Golf courses! Ok, its off topic. I used to fly out of a Louisiana airport thats been in the news lately. Every morning, the airport manager would personaly make a crack of dawn inspection of all runways in his pickup. There is a golf driving range over 1/4 mile from the end of rw 12. On occasion, some crews would drop a handfull of golf balls on the numbers before take off. Mr H would find these and return them to the driving range with some sharp comments. The driving range staff then maintained a covert look out for the mysterious stud with the awsome drive. Went on for over a year.                Bob



Ralph King
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#10 Posted: 8/6/2010 16:14:04

Ok, where are the FAA regulations for Santa Claus?   Flying around with no nav lights, maybe one red light up front.  Not to mention the over flying in restricted airspace, etc.  Have to wonder if his 3rd class medical is current, if he has had a bi-annual checkout.  Maybe if one flys a sled, one can get by with anything.

I know,  somebody will post stating there is no Santa Claus.

 

Ralph



Ried Jacobsen
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#11 Posted: 8/13/2010 12:24:15

Ralph, this is completely off topic.  However, as I understand things, Santa Claus does not live in the USA, doubtful if he has US citezenship, and is therefore ordinarily outside of FAA juridiction.  Furthermore, his rumored flights normally take place when a large percentage of FAA employees are getting a holiday.

Since there have been no negative results or complaints of the alledged flights, the FAA probably will not take action.

 

I'm curious what the ping pong ball drop is for, and when it will take place.  Are there prizes involved?



Dorothy Klapp
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#12 Posted: 8/14/2010 13:23:31

 Adam,

Fred Potts covered this in his guide to bush flying - and while it is unfortunately out of print, large chunks of it are up on his old web site, including this section on flying low and dropping objects.You'll note that there's not much space spent on the actual dropping, and a whole lot on the considerations when flying near the earth in slow flight. I cannot recommend strongly enough that you get a second person to be your bombardier! The first and most important thing a pilot must focus on is flying the plane - take someone up with you (especially someone young, if you can find a willing passenger; kids love dropping flour bombs.)

http://fepco.com/BF.images.swing.low.html 

 

I have been told the best ways are the paper bag with slits / pillowcase and rope procedure mentioned above, or a long tube that will get away from the slipstream entering the cabin and suck the ping pong balls out. (This has been sucessfully used for ash dispersal, too.) I didn't say it was easy or not clumsy, and I again strongly caution that one person should be bombing while the pilot concentrates on flying the airplane. Cessnas are infamous for a slipstream that sucks any items that go out the window back into the cabin, around the back, and forward onto the instrument panel.

It is not as easy to predict where a light object will go as you'd expect; flour bombing, despite density, is a sport wherein the usual saying is "Yep, the safest place to stand on the field is still the target!" Try some practice runs. The smallest object I know sucessfully dropped near-ish the target were plastic eggs loaded with easter candy, and if I recall correctly, they were dumped one garbage bag at a time out the (removed) door, with some concern about the garbage bag getting loose and wrapping around the tail. Ping-pong balls are pretty light!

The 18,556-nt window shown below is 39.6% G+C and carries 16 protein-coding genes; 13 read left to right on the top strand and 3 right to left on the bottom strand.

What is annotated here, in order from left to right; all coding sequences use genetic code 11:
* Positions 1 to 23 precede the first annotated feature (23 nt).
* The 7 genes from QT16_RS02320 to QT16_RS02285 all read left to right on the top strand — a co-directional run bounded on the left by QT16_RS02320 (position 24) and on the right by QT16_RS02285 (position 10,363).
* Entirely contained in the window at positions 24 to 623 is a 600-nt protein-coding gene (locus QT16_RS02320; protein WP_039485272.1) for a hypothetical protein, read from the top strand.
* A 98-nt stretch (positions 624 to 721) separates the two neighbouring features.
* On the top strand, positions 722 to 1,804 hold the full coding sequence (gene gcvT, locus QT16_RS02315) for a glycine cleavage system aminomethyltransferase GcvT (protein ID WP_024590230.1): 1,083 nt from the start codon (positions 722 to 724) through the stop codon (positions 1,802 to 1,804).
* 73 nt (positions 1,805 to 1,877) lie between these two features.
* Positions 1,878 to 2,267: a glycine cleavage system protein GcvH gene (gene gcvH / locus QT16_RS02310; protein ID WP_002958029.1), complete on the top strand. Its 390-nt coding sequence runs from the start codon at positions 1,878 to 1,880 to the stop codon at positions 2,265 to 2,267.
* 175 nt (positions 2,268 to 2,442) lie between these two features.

Also, no matter what the wind is doing, avoid flying directly over your crowd. Better to have them have to run to the ping-pong balls than to have them underneath if anything goes mechanically wrong. (Just like airshow routines).



Chris Aerts
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#13 Posted: 8/14/2010 22:08:06

Ok guys i have a future plane in the works. I have buddies asking about dropping beers out of the plane with chutes on .

Weather it be dropping beers for guys hunting or fishing or guys doing field work  farming). What rules apply. Can a guy have un opened beer aboard???



Nick Myers
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#14 Posted: 8/16/2010 09:20:48

This is a great thread...I wonder if there are appropriate precautions in place to make sure the cabin is/can be  cleared of the moose dropping smell afterwards!

As far as beer bottles go...don't the commercial guys up in Alaska (and other areas) deliver cases of alcohol as part of their routine deliveries to areas that don't have road access?  I don't see why a closed beer would be problematic as long as no one is/has sampled the product in question.



Robert Dingley
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#15 Posted: 8/16/2010 10:35:08

I have had way too much fun with this topic.

There may not be a need to actually do a drop.  Years ago missionary pilots in the Amazon area were loading small items in a 5 gallon bucket attached to about 200 - 300 feet of rope and circling. as the rope was fed out, the bucket became motionless over a point. The pilot then moved the bucket over a clearing and slowly descended until ground contact was made. Those on the ground then removed the items or put some in and the pilot departed the area.

This principle led to arming aircraft with side firing guns. It is very precise.

This could be adapted to the PP drop project, using a 1,000 (+) foot rope so that people, dogs, cars, etc are not overflown below 1,000 feet. (FAR 91:119) The participants on the ground could then be put in an orderly single file and one by one approach the bucket and remove a PP ball. This would eliminate the disorderly stampede and would prevent injury. It would also be fair  to small children. This would require another crew member aboard the plane to first launch the bucket and then guide the pilot to the touchdown spot. This is the same as a crewmember guiding a rescue helicopter with hoist to a survivor. 

Those on the ground should wait until the bucket contacts the ground so that any static electricity is discharged. Idealy, the rope should be attached to the plane with a glider release hook to cope with emergencies. As far as I know, this has not been done in the country and it would be a first.

Bob

P.S. This is adaptable to beer coolers also.



Robert Dingley
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#16 Posted: 8/16/2010 15:25:30

I must clarify my last post: Missionary pilots did NOT (to the best of my knowledge) arm their aircraft with side firing guns. However, the USAF DID.



John Eiswirth
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#17 Posted: 8/18/2010 05:59:54

That's a bit "SPOOKY", but was fun to watch from DaNang AB after the incoming rockets stopped.



Dennis Flamini
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#18 Posted: 8/19/2010 23:20:10

Flying near the edges of airspace is dangerous, most accidents occur there.



Frank Juedes
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#19 Posted: 8/21/2010 07:41:55

Hi Adam,

When I was a kid, ever summer they had a ping pong drop. We would all go to the baseball park, and a helicopter would fly over and drop ping pong ball.

Most of the balls had something inside like a free ice cream scoop,or worth cash at a local store....it was great!